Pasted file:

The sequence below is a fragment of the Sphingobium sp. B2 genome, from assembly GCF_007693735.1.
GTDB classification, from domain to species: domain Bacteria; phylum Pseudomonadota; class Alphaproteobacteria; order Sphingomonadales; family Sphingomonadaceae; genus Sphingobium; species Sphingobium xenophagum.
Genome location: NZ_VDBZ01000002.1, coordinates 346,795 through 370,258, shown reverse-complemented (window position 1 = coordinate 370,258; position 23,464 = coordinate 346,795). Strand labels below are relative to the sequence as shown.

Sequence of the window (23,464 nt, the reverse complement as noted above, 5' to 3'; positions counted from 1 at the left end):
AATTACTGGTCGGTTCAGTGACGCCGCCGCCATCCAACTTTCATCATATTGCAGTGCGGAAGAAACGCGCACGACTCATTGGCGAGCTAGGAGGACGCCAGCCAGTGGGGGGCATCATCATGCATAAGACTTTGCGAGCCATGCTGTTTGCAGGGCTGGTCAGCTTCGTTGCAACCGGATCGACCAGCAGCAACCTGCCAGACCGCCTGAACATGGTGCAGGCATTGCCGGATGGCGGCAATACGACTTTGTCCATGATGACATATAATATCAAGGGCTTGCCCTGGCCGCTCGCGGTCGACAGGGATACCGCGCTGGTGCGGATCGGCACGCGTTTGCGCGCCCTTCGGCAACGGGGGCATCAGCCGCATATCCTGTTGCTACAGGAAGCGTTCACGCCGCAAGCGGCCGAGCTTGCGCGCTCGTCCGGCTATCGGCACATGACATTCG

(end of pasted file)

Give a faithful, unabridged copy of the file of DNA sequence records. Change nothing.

The sequence below is a fragment of the Sphingobium sp. B2 genome, from assembly GCF_007693735.1.
GTDB classification, from domain to species: domain Bacteria; phylum Pseudomonadota; class Alphaproteobacteria; order Sphingomonadales; family Sphingomonadaceae; genus Sphingobium; species Sphingobium xenophagum.
Genome location: NZ_VDBZ01000002.1, coordinates 346,795 through 370,258, shown reverse-complemented (window position 1 = coordinate 370,258; position 23,464 = coordinate 346,795). Strand labels below are relative to the sequence as shown.

Sequence of the window (23,464 nt, the reverse complement as noted above, 5' to 3'; positions counted from 1 at the left end):
AATTACTGGTCGGTTCAGTGACGCCGCCGCCATCCAACTTTCATCATATTGCAGTGCGGAAGAAACGCGCACGACTCATTGGCGAGCTAGGAGGACGCCAGCCAGTGGGGGGCATCATCATGCATAAGACTTTGCGAGCCATGCTGTTTGCAGGGCTGGTCAGCTTCGTTGCAACCGGATCGACCAGCAGCAACCTGCCAGACCGCCTGAACATGGTGCAGGCATTGCCGGATGGCGGCAATACGACTTTGTCCATGATGACATATAATATCAAGGGCTTGCCCTGGCCGCTCGCGGTCGACAGGGATACCGCGCTGGTGCGGATCGGCACGCGTTTGCGCGCCCTTCGGCAACGGGGGCATCAGCCGCATATCCTGTTGCTACAGGAAGCGTTCACGCCGCAAGCGGCCGAGCTTGCGCGCTCGTCCGGCTATCGGCACATGACATTCG